Springtime in a Small Town. 2002. China. Directed by Tian Zhuangzhuang. With Wu Jun, Hu Jingfan, Xin Baiqing. 35mm. In Mandarin; English subtitltes. 116 min.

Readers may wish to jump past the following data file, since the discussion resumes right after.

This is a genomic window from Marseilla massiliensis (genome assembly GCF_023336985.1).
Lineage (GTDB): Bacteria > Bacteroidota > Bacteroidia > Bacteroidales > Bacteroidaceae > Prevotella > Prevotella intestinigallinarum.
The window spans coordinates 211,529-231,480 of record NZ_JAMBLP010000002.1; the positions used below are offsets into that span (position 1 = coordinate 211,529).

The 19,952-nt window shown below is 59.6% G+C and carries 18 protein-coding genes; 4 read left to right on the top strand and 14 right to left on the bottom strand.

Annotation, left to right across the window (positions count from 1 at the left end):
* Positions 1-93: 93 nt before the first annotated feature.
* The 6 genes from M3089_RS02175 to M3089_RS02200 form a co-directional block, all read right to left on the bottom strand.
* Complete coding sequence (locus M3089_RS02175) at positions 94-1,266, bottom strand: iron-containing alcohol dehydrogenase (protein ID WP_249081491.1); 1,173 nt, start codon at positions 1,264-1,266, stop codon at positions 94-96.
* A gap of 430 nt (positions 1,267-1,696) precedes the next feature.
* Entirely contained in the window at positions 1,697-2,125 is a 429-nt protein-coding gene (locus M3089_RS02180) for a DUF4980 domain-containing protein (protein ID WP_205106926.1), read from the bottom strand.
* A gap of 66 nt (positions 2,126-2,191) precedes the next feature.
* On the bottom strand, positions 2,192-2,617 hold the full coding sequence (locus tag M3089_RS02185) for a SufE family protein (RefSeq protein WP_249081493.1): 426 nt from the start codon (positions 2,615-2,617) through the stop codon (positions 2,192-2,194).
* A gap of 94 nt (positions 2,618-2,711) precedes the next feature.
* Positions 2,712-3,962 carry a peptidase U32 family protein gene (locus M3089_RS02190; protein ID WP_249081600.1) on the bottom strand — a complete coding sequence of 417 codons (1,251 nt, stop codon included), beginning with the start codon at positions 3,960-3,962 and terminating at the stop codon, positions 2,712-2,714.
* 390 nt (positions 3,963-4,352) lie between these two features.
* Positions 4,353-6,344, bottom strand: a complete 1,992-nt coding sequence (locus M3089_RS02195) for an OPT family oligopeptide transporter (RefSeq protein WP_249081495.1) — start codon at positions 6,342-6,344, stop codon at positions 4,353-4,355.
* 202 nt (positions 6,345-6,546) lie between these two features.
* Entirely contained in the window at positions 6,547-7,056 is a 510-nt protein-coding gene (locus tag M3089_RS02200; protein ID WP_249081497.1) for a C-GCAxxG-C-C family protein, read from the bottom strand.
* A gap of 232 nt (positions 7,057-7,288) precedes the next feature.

Far more than a mere classic, Fei Mu's 1948 black-and-white Spring in a Small Town is lauded by some as the greatest Chinese film ever made. Set in the late 1940s, the film depicts a desolate existence, with ghostly figures inhabiting a town in ruin, ravaged by the Japanese invasion and an ongoing civil war. Three people—two men and a woman—are caught in a love triangle, but little is revealed, said, or done, as the three lifelessly dance around each other. Tian Zhuangzhuang's color remake marks a comeback for the director, who was banned from making films after the release of The Blue Kite (1993), which dealt with the political upheavals of the past decades. Lee's cinematography captures a physical and psychological landscape of full devastation. His long takes—sometimes as long as one take per scene and shot under extreme low-light conditions—are mesmerizing, and we witness the characters plunging deeper and deeper into the dark.